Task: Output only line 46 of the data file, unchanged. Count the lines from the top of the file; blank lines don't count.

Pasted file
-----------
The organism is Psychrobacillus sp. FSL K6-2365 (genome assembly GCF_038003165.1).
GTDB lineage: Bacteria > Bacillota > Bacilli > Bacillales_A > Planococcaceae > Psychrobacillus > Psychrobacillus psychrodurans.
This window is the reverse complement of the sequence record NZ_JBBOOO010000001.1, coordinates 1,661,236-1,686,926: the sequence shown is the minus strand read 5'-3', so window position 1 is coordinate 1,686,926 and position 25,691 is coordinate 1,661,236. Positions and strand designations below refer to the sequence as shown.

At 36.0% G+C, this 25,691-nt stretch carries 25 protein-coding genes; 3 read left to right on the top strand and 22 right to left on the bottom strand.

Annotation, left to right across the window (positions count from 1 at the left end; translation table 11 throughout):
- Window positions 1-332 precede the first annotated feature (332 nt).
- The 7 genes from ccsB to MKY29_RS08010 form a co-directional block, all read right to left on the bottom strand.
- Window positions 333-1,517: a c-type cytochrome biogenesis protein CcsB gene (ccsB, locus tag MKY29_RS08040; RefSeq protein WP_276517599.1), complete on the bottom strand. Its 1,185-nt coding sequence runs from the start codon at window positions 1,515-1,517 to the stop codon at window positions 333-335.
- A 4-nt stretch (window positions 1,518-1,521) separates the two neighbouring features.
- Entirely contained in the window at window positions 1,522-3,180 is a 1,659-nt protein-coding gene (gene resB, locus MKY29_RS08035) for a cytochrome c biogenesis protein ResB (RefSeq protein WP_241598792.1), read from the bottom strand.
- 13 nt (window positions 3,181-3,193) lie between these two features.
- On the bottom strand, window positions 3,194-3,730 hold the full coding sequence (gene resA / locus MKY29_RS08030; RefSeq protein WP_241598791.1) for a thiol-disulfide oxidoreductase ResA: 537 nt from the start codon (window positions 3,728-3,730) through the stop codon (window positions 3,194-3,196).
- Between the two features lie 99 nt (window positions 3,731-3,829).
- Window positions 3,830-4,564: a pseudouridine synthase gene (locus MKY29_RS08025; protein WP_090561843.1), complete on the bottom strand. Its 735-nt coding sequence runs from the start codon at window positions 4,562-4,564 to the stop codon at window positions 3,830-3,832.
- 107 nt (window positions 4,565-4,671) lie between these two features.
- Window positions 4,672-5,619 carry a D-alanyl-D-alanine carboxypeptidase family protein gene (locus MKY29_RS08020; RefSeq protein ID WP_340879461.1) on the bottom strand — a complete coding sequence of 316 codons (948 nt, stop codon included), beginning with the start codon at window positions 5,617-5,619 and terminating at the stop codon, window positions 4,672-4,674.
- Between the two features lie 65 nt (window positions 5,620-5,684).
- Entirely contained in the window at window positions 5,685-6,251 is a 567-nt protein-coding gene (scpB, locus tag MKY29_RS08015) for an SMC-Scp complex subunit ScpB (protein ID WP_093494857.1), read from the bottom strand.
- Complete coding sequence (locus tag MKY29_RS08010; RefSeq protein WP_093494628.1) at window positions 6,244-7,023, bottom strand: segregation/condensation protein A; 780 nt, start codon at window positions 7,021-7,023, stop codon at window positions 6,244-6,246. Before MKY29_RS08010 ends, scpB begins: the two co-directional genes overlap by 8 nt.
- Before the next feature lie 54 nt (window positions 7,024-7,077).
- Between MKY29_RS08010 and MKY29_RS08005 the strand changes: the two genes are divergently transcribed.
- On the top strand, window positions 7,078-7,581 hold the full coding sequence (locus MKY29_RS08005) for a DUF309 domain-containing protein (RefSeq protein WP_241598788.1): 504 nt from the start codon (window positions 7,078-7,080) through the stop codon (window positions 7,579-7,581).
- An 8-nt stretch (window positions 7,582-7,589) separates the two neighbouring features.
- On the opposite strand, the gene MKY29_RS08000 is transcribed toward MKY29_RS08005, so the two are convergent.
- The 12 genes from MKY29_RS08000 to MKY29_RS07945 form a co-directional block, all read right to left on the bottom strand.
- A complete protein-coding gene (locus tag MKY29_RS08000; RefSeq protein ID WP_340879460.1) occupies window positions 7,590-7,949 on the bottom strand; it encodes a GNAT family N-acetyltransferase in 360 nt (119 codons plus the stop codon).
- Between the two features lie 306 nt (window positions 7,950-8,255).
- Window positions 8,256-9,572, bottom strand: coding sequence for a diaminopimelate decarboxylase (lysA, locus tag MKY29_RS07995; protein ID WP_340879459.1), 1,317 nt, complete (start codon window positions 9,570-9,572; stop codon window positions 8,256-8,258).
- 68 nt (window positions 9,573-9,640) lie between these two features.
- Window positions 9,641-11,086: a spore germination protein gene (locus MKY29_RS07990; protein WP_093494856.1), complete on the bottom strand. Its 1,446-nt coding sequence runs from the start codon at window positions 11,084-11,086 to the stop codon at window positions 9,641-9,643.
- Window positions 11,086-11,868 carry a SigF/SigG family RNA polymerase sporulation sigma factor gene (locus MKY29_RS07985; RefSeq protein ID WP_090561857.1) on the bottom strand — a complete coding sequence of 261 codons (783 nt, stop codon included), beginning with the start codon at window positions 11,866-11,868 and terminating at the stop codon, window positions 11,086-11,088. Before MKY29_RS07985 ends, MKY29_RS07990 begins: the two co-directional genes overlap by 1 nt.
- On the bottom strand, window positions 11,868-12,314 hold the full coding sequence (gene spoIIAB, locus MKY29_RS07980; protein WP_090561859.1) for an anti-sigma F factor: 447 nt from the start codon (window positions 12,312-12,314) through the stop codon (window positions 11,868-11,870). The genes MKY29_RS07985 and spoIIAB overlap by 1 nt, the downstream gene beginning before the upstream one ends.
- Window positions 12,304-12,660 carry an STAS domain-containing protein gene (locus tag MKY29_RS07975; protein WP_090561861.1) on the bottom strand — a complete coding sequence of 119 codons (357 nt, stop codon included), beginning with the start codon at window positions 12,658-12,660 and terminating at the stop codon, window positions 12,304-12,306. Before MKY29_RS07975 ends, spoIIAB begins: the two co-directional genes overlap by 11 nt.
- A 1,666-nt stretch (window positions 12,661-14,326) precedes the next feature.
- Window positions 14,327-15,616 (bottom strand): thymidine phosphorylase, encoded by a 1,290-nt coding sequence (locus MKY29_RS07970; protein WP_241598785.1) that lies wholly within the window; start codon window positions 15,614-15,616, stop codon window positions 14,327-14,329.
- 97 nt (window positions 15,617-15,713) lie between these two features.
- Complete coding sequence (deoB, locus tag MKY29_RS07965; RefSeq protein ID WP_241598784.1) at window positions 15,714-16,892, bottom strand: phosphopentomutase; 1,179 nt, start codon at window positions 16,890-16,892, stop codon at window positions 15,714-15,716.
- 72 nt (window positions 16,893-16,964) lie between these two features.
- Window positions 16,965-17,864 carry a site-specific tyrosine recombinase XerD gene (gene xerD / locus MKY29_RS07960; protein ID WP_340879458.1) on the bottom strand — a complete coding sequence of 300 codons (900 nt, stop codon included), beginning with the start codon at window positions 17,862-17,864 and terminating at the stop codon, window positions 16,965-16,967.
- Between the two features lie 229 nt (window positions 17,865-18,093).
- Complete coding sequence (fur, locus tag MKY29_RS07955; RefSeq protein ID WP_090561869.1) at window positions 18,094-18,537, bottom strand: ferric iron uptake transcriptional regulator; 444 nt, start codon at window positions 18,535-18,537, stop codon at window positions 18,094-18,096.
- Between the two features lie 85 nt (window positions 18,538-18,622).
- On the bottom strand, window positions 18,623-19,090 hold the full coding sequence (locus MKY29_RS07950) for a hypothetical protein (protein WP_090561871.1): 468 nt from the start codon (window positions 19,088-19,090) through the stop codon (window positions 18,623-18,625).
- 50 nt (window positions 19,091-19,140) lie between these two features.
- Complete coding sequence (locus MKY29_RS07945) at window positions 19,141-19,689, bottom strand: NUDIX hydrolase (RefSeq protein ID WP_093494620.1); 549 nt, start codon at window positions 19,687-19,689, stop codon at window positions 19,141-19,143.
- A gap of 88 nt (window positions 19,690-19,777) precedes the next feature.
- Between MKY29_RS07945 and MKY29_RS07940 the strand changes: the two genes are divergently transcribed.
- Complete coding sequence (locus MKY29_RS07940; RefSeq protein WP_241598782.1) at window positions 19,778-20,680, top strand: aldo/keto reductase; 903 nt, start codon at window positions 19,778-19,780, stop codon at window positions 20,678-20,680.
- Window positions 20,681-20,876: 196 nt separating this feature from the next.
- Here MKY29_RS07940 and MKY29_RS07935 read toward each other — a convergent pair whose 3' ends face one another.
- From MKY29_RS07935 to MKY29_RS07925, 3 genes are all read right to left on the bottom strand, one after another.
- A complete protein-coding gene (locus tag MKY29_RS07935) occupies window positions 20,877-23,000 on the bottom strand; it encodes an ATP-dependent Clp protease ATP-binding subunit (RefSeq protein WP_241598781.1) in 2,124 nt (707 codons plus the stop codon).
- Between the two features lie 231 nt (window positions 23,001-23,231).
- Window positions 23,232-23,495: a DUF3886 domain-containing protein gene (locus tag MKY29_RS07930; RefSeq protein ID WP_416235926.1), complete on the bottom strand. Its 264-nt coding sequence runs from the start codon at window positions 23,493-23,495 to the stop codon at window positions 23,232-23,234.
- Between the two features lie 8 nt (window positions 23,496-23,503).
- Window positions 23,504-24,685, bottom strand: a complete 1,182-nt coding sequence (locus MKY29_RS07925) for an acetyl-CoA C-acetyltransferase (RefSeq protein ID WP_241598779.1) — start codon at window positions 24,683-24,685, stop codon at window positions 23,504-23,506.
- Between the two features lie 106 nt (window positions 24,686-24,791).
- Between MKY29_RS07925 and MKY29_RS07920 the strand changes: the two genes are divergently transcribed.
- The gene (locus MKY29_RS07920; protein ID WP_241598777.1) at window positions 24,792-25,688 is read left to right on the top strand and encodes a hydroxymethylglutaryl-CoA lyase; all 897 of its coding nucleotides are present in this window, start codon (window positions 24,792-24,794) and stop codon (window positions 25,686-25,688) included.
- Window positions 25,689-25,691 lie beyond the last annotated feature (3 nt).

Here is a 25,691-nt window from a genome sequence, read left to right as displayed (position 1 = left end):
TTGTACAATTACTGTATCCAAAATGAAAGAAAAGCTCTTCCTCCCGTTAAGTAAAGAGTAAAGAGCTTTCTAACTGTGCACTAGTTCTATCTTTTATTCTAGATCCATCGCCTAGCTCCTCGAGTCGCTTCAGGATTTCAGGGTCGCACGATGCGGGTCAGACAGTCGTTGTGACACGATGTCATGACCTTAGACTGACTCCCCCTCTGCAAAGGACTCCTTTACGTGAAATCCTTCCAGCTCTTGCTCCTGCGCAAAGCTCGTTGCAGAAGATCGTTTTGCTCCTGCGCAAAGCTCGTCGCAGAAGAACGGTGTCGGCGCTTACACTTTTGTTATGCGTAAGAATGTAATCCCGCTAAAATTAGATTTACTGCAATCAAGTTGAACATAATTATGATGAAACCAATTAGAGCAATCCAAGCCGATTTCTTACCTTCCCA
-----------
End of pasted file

- A gap of 88 nt (window positions 19,690-19,777) precedes the next feature.